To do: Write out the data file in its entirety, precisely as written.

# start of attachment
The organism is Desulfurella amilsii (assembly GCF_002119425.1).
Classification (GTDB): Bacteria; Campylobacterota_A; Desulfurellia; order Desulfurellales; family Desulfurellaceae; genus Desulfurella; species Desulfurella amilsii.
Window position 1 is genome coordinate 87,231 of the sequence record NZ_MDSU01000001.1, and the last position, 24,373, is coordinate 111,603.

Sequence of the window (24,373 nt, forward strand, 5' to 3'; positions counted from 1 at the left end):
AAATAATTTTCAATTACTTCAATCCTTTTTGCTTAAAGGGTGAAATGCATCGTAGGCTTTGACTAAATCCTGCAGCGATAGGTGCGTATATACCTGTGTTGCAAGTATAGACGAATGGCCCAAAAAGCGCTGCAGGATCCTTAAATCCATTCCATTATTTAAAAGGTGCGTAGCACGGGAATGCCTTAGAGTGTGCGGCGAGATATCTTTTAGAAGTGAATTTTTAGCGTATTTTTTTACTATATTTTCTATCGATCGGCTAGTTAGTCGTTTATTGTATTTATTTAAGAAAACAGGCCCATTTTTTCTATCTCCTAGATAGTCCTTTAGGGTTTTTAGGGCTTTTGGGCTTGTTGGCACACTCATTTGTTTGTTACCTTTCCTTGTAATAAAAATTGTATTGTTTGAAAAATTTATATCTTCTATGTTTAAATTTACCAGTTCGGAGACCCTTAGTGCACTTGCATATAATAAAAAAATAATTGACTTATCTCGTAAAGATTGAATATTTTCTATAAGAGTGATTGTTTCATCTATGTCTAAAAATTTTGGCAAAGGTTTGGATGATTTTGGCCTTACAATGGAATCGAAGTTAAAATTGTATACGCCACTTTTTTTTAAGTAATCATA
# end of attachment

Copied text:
The organism is Desulfurella amilsii (assembly GCF_002119425.1).
Classification (GTDB): Bacteria; Campylobacterota_A; Desulfurellia; order Desulfurellales; family Desulfurellaceae; genus Desulfurella; species Desulfurella amilsii.
Window position 1 is genome coordinate 87,231 of the sequence record NZ_MDSU01000001.1, and the last position, 24,373, is coordinate 111,603.

Sequence of the window (24,373 nt, forward strand, 5' to 3'; positions counted from 1 at the left end):
AAATAATTTTCAATTACTTCAATCCTTTTTGCTTAAAGGGTGAAATGCATCGTAGGCTTTGACTAAATCCTGCAGCGATAGGTGCGTATATACCTGTGTTGCAAGTATAGACGAATGGCCCAAAAAGCGCTGCAGGATCCTTAAATCCATTCCATTATTTAAAAGGTGCGTAGCACGGGAATGCCTTAGAGTGTGCGGCGAGATATCTTTTAGAAGTGAATTTTTAGCGTATTTTTTTACTATATTTTCTATCGATCGGCTAGTTAGTCGTTTATTGTATTTATTTAAGAAAACAGGCCCATTTTTTCTATCTCCTAGATAGTCCTTTAGGGTTTTTAGGGCTTTTGGGCTTGTTGGCACACTCATTTGTTTGTTACCTTTCCTTGTAATAAAAATTGTATTGTTTGAAAAATTTATATCTTCTATGTTTAAATTTACCAGTTCGGAGACCCTTAGTGCACTTGCATATAATAAAAAAATAATTGACTTATCTCGTAAAGATTGAATATTTTCTATAAGAGTGATTGTTTCATCTATGTCTAAAAATTTTGGCAAAGGTTTGGATGATTTTGGCCTTACAATGGAATCGAAGTTAAAATTGTATACGCCACTTTTTTTTAAGTAATCATA